The Mercury News Weekend

Paradigm shifts of yesteryear, today and beyond

- Larry Magid is a tech journalist and internet safety activist. larry@

It doesn't happen often, but every once in a while there's a major technology paradigm shift with new products or services that vastly change the landscape or empower us to do things we couldn't do before. These paradigm shifts can also change how the tech affects our lives for better and worse and sometimes elicits both positive and negative attention from the public, the media and policy makers.

As someone who's been following technology developmen­ts since the 1970's I've seen them all, but whether something is truly a paradigm shift isn't always obvious until years later.

Macintosh and Windows

I'll start the clock in the late 1970s when personal computers were introduced. At first, very few people took them seriously, but by the time IBM entered the market in 1981, they were starting to reach critical mass. Offices

were starting to use them for word processing, database management and other important tasks. Some families bought PCs for things like keeping track of finances or for their kids to do homework. At that point computers displayed mostly text on the screen, but in 1984, Apple introduced the Macintosh, which represente­d the beginning of a paradigm shift. The Mac was not only easy to use, but its “What you see is what you get,” or WYSIWYG interface, made it a lot easier to create visually appealing documents with integrated text and graphics. A year later, Microsoft introduced Windows, which further reinforced that paradigm shift, though it took several years before PCs with

WYSIWYG interface became mainstream.

Other than that, there hasn't been much of a major paradigm shift in PCs unless you count laptops which are basically just portable PCs.

AOL and broadband

Although PCs were able to connect to online services like Compuserve as

far back as the late 70s, they were mostly niche products until the mid-90s when AOL started sending floppy disks to practicall­y everyone in America, prompting millions of people to go online. That was cemented in 1994 with the introducti­on of Netscape, the first popular web browser.

The next paradigm shift happened mostly in the early 2000's when broadband began to take off. Before broadband, people “went online” by connecting their PC to a modem and dialing in. Broadband was not only much faster, but it was always connected, making the internet more integrated into our lives.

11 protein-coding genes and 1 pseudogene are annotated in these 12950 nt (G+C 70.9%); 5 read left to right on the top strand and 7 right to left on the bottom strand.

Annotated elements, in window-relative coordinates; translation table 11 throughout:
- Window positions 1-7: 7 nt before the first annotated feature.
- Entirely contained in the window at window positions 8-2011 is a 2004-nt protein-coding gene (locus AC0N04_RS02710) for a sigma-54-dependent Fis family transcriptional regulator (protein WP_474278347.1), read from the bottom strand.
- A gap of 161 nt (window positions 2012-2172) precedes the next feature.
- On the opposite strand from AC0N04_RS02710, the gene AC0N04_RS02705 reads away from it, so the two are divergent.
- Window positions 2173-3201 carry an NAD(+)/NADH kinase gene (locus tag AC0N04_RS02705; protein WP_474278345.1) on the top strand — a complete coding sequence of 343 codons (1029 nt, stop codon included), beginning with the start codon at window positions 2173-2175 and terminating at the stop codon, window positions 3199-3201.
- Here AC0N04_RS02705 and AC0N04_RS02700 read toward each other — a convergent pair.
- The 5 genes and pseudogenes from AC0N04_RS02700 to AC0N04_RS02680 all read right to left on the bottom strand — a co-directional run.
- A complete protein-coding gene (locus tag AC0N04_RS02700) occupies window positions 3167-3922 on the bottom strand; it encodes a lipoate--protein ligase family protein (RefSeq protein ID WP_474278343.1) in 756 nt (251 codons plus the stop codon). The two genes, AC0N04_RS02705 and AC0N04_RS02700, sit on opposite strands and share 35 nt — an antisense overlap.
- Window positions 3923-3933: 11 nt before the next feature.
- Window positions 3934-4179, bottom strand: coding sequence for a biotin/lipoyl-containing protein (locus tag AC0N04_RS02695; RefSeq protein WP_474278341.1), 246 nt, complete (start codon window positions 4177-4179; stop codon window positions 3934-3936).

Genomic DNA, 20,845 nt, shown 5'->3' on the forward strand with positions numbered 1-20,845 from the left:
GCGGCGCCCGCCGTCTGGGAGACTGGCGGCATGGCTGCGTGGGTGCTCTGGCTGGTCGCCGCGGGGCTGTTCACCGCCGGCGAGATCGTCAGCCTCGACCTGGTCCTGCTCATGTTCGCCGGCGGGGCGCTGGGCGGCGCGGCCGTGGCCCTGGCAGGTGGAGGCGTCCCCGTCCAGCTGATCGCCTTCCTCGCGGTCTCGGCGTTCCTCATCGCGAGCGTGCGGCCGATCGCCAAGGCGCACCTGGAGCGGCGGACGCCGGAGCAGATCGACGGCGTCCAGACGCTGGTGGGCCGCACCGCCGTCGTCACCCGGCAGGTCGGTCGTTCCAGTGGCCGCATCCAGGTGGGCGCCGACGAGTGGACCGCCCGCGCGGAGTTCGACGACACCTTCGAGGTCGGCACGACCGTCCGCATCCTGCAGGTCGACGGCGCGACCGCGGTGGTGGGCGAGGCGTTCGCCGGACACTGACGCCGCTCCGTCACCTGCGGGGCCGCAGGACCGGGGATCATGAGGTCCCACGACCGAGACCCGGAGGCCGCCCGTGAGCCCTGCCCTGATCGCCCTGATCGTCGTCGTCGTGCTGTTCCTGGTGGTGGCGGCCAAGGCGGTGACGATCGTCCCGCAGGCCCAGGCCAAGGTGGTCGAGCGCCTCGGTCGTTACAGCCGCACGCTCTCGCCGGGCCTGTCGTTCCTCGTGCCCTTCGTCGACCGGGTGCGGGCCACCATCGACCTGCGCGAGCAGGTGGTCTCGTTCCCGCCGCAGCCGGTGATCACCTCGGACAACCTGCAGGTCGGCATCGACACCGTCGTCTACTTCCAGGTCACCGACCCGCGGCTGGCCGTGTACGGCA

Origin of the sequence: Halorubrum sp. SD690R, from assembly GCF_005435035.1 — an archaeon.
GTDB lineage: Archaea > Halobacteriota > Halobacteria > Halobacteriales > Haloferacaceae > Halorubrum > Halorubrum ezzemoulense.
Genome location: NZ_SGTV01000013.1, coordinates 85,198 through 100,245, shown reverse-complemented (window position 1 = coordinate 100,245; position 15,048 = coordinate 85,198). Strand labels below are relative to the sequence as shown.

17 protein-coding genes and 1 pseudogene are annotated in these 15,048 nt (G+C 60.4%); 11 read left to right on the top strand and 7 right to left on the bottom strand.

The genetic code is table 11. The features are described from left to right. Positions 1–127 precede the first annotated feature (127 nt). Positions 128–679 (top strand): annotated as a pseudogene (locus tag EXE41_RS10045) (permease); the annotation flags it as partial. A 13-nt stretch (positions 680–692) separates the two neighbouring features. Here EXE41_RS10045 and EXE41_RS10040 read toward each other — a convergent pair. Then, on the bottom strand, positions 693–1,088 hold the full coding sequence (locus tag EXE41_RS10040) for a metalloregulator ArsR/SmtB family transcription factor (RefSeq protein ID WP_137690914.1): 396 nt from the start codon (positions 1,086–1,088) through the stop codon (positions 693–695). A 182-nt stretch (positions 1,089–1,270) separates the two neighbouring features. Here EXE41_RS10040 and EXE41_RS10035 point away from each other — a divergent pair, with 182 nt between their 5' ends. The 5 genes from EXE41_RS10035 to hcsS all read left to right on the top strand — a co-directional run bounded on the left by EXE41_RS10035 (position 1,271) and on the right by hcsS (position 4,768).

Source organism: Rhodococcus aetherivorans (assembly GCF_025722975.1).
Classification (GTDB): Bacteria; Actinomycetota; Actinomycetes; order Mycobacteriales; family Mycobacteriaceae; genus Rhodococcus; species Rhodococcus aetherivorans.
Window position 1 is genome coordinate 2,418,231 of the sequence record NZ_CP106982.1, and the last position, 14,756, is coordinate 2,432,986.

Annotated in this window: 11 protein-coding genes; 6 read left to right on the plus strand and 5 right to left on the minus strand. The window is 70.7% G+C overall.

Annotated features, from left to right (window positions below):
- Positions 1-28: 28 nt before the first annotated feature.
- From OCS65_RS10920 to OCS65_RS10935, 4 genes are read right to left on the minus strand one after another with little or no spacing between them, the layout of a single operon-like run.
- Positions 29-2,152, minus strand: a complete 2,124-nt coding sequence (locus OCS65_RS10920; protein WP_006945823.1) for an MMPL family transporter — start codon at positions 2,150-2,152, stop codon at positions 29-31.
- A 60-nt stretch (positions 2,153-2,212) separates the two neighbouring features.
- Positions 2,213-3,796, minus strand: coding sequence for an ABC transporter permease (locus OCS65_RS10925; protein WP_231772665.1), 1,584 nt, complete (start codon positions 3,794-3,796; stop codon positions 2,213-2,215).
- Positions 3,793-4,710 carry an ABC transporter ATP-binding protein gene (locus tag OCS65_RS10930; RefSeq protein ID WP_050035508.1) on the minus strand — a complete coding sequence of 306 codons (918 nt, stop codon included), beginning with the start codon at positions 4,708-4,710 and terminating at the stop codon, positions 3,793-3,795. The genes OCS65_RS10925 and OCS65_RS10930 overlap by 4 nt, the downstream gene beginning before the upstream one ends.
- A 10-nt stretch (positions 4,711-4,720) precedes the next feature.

Cell phones, Blackberry and iPhone

Car phones had been around for decades but were rare and very expensive to own and use until the cell phone networks began to emerge in the early '80s. But it was handheld cell phones later in that decade that made cellular into a paradigm shift in the way many people communicat­ed. But, until the Blackberry came out in 1999, cell phones were mostly just wireless portable telephones.

The Blackberry was a paradigm shift because it moved cell phones into the realm of handheld PCs with the ability to send and receive email as well as organize and share informatio­n. But the big paradigm shift came in 2007 when Apple introduced the iPhone.

And even that wasn't a major paradigm shift until 2008 when Apple introduced the app store and the eco-system of third-party apps. The app-enabled iPhone, followed shortly by Google's acquisitio­n of Android and its app store, had a huge impact on many aspects of our lives, putting enormous computing power into the palm of our hands.

It was a major paradigm shift. In some ways, smartphone­s have become portable terminals, remotely connected to very powerful computers and networks.

Today's AI and extended reality

Fast forwarding to today, voice enabled smart devices, like the Amazon Echo and Google Home, probably qualify as paradigm shifts along with cars that are on the verge of being able to drive themselves, but it's a bit too early to know for sure.

There are two major paradigm shifts that could be on the horizon. We don't yet know if they're paradigm shifts, but both extended reality, including virtual (VR) and augmented reality headsets and glasses, and artificial intelligen­ce (AI) might have a huge impact.

I'm very bullish on AI, especially after experiment­ing with ChatGPT, which is able to write essays, poems and semifactua­l articles based on queries from users. I say semi-factual, because while the natural language engine gets a lot things right, it also makes mistakes. But based on the early prototype that I've played with, it's extremely promising and is only going to get better. It is capable of disrupting things, including my cherished profession. I'm not worried about being put out of work in the next few years, but it is clearly capable of writing some types of fact-based articles. Right now, its applicatio­ns are limited, but it could have a major impact on all aspects of knowledge seeking, reporting and writing as it gets better, faster and more reliable. And that will happen, especially now that Microsoft and Google are among the many companies putting substantia­l resources into this type of technology

I'm also bullish on extended reality but not somuch on the bulky virtual reality headsets that exist today. I'm looking forward to affordable and powerful smart glasses that will be like smartphone­s that you wear. There are a few prototypes out there now, but the devices are still pretty primitive. But the day will come when informatio­n isn't just at our fingertips but, literally, in our face as we go about our lives.

 ?? ??

Newspapers in English

Newspapers from United States